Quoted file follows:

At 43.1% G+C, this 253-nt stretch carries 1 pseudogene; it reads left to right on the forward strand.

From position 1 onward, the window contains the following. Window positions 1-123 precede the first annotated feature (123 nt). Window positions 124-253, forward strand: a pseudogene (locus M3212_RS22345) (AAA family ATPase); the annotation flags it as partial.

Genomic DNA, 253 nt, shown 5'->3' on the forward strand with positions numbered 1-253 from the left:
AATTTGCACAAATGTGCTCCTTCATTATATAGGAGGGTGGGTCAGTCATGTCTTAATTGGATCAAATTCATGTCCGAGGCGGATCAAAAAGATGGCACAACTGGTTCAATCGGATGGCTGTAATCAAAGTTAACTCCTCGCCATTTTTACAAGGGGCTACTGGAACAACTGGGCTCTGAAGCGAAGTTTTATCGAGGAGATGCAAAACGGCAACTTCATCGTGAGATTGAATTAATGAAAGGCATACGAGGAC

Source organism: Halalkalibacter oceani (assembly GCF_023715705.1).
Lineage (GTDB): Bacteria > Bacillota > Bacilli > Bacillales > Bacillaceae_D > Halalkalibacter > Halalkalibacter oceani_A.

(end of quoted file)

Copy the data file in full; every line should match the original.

At 43.1% G+C, this 253-nt stretch carries 1 pseudogene; it reads left to right on the forward strand.

From position 1 onward, the window contains the following. Window positions 1-123 precede the first annotated feature (123 nt). Window positions 124-253, forward strand: a pseudogene (locus M3212_RS22345) (AAA family ATPase); the annotation flags it as partial.

Genomic DNA, 253 nt, shown 5'->3' on the forward strand with positions numbered 1-253 from the left:
AATTTGCACAAATGTGCTCCTTCATTATATAGGAGGGTGGGTCAGTCATGTCTTAATTGGATCAAATTCATGTCCGAGGCGGATCAAAAAGATGGCACAACTGGTTCAATCGGATGGCTGTAATCAAAGTTAACTCCTCGCCATTTTTACAAGGGGCTACTGGAACAACTGGGCTCTGAAGCGAAGTTTTATCGAGGAGATGCAAAACGGCAACTTCATCGTGAGATTGAATTAATGAAAGGCATACGAGGAC

Source organism: Halalkalibacter oceani (assembly GCF_023715705.1).
Lineage (GTDB): Bacteria > Bacillota > Bacilli > Bacillales > Bacillaceae_D > Halalkalibacter > Halalkalibacter oceani_A.